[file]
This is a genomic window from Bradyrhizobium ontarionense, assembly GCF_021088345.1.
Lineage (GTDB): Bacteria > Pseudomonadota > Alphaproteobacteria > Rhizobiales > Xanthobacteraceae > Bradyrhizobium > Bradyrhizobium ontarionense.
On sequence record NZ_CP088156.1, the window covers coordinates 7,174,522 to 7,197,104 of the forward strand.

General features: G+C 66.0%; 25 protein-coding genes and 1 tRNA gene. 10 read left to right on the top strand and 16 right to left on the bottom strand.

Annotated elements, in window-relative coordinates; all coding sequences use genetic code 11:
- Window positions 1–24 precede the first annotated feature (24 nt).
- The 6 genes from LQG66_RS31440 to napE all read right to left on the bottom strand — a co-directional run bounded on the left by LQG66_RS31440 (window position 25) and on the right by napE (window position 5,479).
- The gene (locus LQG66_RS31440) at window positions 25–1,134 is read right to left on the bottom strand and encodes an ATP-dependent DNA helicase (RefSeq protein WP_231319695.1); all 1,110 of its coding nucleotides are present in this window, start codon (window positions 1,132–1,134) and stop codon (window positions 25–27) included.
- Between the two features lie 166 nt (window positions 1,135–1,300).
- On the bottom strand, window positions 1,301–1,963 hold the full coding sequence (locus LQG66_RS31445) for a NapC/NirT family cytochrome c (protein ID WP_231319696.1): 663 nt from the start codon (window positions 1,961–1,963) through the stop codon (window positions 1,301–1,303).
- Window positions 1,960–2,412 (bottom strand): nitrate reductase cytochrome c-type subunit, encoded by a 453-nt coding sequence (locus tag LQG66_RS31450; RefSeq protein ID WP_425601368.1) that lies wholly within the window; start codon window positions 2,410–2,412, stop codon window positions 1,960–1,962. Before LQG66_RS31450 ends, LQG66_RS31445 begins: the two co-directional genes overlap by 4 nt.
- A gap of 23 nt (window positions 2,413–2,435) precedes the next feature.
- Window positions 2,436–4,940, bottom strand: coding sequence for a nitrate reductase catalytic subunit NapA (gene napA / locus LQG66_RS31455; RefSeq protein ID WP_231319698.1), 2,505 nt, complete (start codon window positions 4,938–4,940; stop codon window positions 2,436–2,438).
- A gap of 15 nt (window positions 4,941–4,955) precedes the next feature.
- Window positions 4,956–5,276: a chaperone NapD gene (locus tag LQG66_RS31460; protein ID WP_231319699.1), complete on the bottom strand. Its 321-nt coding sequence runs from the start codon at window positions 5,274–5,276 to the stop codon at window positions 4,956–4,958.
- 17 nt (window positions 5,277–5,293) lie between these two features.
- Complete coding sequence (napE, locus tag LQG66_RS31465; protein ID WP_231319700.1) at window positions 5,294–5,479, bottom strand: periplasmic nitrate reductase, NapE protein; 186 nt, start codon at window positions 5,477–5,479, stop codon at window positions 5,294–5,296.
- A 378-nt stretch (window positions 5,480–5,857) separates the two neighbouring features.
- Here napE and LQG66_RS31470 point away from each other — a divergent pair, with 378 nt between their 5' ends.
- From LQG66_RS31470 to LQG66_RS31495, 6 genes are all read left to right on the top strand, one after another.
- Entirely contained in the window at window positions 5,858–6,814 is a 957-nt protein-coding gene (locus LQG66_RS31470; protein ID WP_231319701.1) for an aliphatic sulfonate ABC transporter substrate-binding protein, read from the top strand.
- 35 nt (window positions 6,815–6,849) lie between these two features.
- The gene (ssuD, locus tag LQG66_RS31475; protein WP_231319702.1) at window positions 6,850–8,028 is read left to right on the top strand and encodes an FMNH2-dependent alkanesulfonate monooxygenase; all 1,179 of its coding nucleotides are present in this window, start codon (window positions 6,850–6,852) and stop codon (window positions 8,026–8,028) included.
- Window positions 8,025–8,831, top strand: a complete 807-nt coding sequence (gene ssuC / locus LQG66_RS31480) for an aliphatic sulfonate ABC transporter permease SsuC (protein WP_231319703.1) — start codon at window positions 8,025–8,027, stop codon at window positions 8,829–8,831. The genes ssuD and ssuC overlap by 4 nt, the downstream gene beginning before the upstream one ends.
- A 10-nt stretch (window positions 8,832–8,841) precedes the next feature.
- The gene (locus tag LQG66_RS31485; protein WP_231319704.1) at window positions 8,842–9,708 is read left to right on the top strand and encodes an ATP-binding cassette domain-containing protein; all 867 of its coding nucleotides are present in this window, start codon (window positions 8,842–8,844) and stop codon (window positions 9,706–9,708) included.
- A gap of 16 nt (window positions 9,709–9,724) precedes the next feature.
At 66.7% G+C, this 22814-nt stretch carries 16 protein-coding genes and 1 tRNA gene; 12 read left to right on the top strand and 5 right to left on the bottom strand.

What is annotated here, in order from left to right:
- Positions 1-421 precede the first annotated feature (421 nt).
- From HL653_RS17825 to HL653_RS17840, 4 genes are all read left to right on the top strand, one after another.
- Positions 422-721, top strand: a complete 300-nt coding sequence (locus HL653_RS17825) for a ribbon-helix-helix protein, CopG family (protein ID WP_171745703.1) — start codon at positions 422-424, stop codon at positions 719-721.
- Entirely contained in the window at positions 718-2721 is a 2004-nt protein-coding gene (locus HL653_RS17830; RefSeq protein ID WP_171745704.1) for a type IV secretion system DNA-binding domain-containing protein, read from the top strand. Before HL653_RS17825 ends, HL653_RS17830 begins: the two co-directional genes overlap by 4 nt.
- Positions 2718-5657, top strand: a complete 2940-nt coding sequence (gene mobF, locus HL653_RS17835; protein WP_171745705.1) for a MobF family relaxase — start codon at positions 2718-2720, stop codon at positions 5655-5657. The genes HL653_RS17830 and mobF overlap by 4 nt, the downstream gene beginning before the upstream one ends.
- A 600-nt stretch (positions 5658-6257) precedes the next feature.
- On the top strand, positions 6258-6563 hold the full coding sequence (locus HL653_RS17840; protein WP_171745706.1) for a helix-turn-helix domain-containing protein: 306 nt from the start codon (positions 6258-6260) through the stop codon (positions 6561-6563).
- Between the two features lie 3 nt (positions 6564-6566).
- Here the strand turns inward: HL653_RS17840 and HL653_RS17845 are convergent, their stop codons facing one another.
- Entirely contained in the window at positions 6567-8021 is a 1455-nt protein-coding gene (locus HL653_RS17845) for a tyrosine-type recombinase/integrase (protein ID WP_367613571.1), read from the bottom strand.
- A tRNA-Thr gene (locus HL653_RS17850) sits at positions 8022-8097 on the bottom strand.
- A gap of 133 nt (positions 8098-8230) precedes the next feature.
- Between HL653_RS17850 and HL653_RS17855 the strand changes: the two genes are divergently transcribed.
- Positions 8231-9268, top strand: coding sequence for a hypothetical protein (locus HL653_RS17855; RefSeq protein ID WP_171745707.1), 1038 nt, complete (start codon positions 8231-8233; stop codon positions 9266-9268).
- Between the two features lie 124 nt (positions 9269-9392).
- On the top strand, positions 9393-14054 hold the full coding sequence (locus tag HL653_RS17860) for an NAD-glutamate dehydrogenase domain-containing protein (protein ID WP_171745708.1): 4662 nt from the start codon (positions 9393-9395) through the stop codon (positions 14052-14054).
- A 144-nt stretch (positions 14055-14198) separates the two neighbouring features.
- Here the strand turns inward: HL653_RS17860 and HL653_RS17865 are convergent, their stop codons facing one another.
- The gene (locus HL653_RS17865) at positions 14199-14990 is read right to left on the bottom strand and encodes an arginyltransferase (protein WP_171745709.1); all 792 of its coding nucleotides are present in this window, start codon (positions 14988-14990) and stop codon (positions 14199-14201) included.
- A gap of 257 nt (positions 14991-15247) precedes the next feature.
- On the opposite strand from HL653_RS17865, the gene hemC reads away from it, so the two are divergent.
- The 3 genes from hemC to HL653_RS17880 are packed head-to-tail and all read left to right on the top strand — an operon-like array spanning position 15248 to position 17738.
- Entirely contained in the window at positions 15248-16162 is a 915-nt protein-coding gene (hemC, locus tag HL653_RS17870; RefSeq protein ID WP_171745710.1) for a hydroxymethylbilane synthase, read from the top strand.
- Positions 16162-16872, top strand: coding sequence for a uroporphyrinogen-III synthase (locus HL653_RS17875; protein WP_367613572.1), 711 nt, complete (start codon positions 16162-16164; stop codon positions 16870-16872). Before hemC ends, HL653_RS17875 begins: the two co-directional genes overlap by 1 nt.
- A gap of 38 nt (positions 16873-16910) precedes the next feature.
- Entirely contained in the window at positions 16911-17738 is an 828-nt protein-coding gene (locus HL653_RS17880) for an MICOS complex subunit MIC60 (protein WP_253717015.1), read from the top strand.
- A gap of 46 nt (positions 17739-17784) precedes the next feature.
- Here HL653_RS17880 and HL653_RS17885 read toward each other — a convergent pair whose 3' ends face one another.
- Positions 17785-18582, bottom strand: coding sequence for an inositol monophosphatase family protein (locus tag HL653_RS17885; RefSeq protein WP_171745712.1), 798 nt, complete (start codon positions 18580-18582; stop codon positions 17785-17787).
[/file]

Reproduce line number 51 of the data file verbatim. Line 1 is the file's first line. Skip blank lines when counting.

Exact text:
- The 3 genes from hemC to HL653_RS17880 are packed head-to-tail and all read left to right on the top strand — an operon-like array spanning position 15248 to position 17738.